Nike, Inc. v. Kasky, 539 U.S. 654, 19 (2003)

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Breyer, J., dissenting

482, 486. The California Supreme Court considered nine specific instances of Nike's communications—those upon which Kasky says he based his legal claims. Brief for Respondent 5. These include (1) a letter from Nike's Director of Sports Marketing to university presidents and athletic directors presenting "facts" about Nike's labor practices; (2) a 30-page illustrated pamphlet about those practices; (3) a press release (posted on Nike's Web site) commenting on those practices; (4) a posting on Nike's Web site about its "code of conduct"; (5) a document on Nike's letterhead sharing its "perspective" on the labor controversy; (6) a press release responding to "[s]weatshop [a]llegations"; (7) a letter from Nike's Director of Labor Practices to the Chief Executive Officer of YWCA of America, discussing criticisms of its labor practices; (8) a letter from Nike's European public relations manager to a representative of International Restructuring Education Network Europe, discussing Nike's practices; and (9) a letter to the editor of The New York Times taking issue with a columnist's criticisms of Nike's practices. Ibid.; see also Lodging of Petitioners 121-125, 182-191, 198-230, 270, 285, 322-324. The California Supreme Court then held that all this speech was "commercial speech" and consequently the "governmen[t] may entirely prohibit" that speech if it is "false or misleading." 27 Cal. 4th, at 946, 45 P. 3d, at 247.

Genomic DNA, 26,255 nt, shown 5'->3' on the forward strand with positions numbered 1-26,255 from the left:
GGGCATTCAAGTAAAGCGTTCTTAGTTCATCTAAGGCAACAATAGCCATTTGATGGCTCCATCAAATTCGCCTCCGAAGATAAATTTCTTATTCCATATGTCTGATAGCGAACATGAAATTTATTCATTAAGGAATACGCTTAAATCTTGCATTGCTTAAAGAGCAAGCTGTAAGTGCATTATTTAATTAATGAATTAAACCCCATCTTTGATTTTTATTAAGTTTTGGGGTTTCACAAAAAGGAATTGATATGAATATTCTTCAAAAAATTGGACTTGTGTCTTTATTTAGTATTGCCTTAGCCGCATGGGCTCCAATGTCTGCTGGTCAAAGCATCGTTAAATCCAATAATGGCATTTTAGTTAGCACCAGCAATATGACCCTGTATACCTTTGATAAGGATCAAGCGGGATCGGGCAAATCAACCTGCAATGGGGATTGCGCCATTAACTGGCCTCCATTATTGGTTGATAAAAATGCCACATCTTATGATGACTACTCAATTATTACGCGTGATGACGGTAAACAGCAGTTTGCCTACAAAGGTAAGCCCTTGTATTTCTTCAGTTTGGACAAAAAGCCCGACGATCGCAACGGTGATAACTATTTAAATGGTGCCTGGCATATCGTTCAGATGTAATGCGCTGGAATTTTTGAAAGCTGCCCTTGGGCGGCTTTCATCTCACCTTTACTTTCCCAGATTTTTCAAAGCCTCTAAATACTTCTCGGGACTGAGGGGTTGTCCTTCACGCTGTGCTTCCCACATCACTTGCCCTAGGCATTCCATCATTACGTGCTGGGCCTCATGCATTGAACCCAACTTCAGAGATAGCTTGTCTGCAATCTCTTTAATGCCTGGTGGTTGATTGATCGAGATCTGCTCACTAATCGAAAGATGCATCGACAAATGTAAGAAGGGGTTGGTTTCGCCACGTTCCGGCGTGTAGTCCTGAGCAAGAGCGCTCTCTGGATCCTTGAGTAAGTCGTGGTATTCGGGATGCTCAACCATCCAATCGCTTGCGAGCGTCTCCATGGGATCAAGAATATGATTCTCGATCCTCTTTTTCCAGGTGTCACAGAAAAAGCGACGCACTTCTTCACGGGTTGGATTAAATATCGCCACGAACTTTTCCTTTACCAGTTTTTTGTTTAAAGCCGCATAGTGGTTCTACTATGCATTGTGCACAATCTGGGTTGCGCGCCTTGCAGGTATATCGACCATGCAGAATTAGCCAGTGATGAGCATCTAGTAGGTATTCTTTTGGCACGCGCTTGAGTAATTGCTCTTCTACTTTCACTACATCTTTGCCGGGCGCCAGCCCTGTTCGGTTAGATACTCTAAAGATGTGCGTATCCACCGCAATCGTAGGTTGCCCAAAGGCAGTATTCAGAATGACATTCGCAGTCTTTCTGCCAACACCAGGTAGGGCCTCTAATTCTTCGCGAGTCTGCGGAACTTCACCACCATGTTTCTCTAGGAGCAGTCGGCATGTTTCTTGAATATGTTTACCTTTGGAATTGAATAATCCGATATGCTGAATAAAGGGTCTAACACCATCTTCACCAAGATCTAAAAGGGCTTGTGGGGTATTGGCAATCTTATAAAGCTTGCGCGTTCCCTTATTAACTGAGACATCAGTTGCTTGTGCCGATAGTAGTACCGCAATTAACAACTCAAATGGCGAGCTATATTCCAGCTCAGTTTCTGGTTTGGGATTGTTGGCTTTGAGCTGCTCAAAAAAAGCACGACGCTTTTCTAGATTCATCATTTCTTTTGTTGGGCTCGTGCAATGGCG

The California Supreme Court thus "finally decided" the federal issue—whether the First Amendment protects the speech in question from legal attack on the ground that it is "false or misleading." According to the California Supreme Court, nothing at all remains to be decided with respect to that federal question. If we permit the California Supreme Court's decision to stand, in all likelihood this litigation will now simply seek to determine whether Nike's statements were false or misleading, and perhaps whether Nike was negligent in making those statements—matters involving questions of California law.

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